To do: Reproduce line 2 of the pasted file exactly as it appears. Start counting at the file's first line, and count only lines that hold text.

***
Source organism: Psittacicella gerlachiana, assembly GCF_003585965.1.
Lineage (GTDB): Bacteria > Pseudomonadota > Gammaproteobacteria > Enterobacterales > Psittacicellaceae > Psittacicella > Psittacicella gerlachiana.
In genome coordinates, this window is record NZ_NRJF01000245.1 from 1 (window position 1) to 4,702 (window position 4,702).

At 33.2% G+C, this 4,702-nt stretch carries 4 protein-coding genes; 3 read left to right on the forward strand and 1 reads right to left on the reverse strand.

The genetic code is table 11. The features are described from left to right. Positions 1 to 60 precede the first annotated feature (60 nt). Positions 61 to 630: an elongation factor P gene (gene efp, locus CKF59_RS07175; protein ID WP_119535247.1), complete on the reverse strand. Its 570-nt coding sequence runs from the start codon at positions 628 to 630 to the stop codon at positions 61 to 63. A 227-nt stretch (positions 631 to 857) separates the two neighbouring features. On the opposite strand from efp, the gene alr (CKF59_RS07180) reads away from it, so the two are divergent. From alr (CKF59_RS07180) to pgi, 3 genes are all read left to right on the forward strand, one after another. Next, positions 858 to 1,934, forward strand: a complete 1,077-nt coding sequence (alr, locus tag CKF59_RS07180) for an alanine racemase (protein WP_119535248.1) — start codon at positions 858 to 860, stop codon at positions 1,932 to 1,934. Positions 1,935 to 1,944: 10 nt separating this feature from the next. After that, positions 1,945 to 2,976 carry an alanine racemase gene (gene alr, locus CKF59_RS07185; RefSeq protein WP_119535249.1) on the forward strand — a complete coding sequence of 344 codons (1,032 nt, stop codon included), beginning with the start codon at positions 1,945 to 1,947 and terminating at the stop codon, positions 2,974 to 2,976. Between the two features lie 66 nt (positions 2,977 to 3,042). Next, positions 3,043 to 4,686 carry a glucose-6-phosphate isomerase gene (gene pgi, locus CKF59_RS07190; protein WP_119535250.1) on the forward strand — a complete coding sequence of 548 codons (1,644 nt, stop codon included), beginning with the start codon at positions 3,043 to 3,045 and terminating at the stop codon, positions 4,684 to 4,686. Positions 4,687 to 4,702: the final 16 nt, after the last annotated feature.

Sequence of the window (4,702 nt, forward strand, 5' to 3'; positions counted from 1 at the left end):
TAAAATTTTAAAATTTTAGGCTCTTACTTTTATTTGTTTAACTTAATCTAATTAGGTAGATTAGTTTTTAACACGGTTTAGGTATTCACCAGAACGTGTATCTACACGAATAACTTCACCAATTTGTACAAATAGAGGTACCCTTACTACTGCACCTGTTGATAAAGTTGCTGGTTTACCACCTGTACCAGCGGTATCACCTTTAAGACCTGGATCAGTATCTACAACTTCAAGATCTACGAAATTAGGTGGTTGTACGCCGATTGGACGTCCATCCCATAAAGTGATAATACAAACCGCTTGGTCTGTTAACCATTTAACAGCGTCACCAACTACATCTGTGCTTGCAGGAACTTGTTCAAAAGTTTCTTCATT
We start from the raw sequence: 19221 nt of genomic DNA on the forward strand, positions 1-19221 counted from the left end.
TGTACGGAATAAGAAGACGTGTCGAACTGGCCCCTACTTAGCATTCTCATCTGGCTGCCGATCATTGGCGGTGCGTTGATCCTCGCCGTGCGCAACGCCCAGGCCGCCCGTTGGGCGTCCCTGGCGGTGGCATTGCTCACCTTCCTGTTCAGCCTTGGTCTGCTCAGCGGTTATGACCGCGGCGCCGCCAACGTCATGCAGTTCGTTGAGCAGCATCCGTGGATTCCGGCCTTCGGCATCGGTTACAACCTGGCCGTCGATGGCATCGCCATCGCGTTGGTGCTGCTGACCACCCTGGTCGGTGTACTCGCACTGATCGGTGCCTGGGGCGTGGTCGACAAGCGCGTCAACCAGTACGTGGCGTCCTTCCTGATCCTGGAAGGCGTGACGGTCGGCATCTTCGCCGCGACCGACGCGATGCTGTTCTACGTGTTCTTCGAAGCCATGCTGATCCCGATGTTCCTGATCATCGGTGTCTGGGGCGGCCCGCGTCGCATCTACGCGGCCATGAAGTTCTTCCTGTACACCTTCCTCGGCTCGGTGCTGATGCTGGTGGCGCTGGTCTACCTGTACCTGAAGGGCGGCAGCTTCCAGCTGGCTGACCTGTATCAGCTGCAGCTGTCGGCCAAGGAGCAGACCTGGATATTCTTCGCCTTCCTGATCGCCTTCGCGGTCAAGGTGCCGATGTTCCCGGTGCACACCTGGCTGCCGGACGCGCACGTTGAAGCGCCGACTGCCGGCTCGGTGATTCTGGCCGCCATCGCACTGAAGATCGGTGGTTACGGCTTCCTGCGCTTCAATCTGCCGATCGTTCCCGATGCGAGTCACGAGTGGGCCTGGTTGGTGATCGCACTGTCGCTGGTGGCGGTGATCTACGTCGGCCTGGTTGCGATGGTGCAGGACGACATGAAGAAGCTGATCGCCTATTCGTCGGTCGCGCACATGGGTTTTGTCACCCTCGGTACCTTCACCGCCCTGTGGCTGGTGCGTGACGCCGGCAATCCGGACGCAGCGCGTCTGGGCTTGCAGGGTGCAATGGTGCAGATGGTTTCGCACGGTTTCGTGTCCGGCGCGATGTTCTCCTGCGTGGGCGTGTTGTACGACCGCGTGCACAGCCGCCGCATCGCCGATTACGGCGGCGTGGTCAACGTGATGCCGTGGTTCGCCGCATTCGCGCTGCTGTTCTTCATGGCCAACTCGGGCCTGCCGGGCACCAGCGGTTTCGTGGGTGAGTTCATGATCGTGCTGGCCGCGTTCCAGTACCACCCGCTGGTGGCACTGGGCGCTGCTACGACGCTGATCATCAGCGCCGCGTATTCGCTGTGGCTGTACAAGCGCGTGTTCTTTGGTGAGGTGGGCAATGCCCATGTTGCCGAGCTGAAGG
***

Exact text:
Lineage (GTDB): Bacteria > Pseudomonadota > Gammaproteobacteria > Enterobacterales > Psittacicellaceae > Psittacicella > Psittacicella gerlachiana.